In Mindanao, three decades of intermittent conflict have destroyed infrastructure, displaced populations, deferred development, and engendered mistrust within communities and between communities and the central government. The Philippines was relatively calm for a period after independence in 1946, but conflict flared up again in the late 1960s as growing numbers of Christians settled in predominantly Muslim Mindanao. The resettlement was fostered by a deliberate government policy that gave Mindanao a Christian majority, with Muslims concentrated in the central and southwestern parts of the island. Conflict has been concentrated in these Muslim-majority areas, which include three entire administrative regions (Region IX—Western Mindanao; Region XII— Central Mindanao; and the Autonomous Region in Muslim Mindanao, or ARMM) and four provinces in a fourth region (Region XI—Southern Mindanao).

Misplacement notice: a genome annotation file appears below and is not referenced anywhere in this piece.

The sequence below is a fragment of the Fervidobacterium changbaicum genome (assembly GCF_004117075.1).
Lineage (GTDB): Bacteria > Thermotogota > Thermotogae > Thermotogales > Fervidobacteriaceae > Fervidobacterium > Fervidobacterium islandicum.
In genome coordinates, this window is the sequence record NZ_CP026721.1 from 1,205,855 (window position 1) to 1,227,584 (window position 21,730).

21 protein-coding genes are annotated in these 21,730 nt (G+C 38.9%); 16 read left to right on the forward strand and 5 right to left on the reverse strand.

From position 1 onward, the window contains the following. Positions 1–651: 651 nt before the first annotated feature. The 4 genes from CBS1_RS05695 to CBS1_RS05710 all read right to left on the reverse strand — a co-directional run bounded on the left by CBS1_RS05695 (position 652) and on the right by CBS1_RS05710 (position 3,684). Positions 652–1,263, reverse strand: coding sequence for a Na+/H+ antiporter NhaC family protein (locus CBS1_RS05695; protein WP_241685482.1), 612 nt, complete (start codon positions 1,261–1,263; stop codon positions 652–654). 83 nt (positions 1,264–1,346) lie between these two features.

|Source Institution||World Bank|
|Place of Publication||Pasig City|
|Original Publication Date||June 20, 2006|